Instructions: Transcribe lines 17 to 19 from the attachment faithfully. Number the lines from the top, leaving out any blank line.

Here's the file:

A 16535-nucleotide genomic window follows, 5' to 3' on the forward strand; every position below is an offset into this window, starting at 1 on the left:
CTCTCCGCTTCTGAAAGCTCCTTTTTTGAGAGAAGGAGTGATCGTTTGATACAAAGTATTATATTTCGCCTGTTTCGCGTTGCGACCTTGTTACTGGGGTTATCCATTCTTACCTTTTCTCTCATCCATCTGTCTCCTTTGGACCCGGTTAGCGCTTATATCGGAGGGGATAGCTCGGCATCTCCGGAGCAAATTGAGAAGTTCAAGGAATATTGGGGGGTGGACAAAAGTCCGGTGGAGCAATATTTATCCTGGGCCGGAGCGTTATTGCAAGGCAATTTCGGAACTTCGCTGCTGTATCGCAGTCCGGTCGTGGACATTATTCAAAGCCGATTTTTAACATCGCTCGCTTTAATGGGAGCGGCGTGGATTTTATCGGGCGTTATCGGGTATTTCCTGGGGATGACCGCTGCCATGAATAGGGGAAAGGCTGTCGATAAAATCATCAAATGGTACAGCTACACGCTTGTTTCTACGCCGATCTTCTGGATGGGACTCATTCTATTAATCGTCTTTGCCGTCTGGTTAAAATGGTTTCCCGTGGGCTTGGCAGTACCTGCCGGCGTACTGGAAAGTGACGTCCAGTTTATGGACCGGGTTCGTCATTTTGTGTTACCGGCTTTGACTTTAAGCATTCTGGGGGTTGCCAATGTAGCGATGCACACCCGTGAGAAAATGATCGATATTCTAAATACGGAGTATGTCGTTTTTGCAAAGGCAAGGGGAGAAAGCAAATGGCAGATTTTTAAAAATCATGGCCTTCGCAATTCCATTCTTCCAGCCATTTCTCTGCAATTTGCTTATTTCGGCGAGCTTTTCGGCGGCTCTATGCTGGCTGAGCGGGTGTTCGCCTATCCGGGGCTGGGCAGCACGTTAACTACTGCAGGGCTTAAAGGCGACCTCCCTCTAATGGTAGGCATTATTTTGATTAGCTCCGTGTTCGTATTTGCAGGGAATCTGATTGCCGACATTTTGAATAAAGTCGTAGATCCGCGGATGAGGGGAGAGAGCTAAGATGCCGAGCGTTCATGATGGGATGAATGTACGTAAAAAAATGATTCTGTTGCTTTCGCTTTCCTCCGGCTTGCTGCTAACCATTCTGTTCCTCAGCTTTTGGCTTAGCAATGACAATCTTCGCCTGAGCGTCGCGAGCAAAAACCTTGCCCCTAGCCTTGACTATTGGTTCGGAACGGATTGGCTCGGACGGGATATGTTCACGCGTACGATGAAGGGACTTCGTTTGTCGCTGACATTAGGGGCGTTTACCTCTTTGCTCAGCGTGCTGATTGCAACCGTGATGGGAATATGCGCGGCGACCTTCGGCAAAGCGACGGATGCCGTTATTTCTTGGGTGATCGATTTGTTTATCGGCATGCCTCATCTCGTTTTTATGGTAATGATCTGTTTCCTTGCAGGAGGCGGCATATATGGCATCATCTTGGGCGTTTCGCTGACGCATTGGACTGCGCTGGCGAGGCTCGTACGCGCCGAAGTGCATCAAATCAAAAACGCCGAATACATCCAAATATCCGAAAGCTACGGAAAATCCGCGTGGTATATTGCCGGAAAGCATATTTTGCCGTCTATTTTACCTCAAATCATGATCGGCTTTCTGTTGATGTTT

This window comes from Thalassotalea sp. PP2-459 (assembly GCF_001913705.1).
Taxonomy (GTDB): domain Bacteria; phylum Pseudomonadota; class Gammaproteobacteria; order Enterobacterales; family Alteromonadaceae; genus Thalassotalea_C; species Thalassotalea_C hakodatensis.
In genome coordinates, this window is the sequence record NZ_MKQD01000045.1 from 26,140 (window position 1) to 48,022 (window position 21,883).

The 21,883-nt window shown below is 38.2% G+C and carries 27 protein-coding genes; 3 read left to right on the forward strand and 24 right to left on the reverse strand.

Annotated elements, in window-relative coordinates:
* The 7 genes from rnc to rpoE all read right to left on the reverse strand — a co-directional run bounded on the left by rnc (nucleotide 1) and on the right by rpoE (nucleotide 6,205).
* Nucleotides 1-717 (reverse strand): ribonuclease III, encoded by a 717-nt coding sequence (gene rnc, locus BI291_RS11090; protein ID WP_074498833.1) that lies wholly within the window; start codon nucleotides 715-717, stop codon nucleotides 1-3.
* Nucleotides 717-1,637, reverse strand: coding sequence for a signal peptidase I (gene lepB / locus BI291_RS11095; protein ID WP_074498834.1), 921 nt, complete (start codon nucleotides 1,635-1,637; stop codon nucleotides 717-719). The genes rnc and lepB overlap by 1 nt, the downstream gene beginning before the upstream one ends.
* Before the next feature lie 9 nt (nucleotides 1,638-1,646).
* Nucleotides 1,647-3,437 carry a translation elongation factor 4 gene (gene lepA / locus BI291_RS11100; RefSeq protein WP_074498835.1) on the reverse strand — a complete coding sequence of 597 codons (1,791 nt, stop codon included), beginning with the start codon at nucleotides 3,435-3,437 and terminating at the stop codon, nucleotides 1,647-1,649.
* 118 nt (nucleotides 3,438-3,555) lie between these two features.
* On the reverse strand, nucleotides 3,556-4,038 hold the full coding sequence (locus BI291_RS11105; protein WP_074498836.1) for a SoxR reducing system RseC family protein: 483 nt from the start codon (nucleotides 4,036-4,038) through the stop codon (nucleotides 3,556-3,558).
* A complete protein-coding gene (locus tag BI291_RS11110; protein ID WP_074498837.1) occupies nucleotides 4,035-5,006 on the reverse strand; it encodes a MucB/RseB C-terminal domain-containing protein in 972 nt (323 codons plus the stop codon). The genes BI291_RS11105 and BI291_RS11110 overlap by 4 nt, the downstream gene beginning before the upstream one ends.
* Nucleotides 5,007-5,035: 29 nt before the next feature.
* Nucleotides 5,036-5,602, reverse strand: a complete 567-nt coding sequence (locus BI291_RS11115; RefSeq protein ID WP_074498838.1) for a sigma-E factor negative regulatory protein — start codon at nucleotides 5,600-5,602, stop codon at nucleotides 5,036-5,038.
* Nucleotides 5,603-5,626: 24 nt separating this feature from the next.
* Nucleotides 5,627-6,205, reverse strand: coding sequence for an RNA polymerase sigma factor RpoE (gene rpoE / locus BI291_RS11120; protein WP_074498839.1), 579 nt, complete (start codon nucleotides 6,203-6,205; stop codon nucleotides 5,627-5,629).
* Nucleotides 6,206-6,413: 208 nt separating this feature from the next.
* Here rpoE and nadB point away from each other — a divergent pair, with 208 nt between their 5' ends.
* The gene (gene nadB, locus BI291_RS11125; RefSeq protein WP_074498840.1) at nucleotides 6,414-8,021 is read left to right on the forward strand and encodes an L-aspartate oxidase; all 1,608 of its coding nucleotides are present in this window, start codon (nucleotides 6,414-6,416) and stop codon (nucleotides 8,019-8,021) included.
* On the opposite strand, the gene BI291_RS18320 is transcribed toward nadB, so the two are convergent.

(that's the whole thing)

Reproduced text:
* Nucleotides 5,036-5,602, reverse strand: a complete 567-nt coding sequence (locus BI291_RS11115; RefSeq protein ID WP_074498838.1) for a sigma-E factor negative regulatory protein — start codon at nucleotides 5,600-5,602, stop codon at nucleotides 5,036-5,038.
* Nucleotides 5,603-5,626: 24 nt separating this feature from the next.
* Nucleotides 5,627-6,205, reverse strand: coding sequence for an RNA polymerase sigma factor RpoE (gene rpoE / locus BI291_RS11120; protein WP_074498839.1), 579 nt, complete (start codon nucleotides 6,203-6,205; stop codon nucleotides 5,627-5,629).